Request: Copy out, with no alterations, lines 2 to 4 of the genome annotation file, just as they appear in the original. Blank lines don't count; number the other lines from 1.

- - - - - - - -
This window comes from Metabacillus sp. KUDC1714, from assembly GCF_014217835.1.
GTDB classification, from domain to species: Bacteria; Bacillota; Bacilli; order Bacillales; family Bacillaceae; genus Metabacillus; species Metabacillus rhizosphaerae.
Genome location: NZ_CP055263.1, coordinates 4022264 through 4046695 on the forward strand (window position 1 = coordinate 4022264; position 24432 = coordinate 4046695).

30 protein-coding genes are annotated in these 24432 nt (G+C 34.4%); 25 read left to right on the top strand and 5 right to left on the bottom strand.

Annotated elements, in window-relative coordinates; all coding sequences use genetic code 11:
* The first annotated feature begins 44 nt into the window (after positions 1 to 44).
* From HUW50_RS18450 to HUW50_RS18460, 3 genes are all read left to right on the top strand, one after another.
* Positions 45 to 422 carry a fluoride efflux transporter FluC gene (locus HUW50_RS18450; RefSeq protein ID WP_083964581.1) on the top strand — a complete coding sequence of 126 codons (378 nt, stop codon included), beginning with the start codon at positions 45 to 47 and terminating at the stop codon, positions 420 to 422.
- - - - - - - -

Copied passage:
GTDB classification, from domain to species: Bacteria; Bacillota; Bacilli; order Bacillales; family Bacillaceae; genus Metabacillus; species Metabacillus rhizosphaerae.
Genome location: NZ_CP055263.1, coordinates 4022264 through 4046695 on the forward strand (window position 1 = coordinate 4022264; position 24432 = coordinate 4046695).

30 protein-coding genes are annotated in these 24432 nt (G+C 34.4%); 25 read left to right on the top strand and 5 right to left on the bottom strand.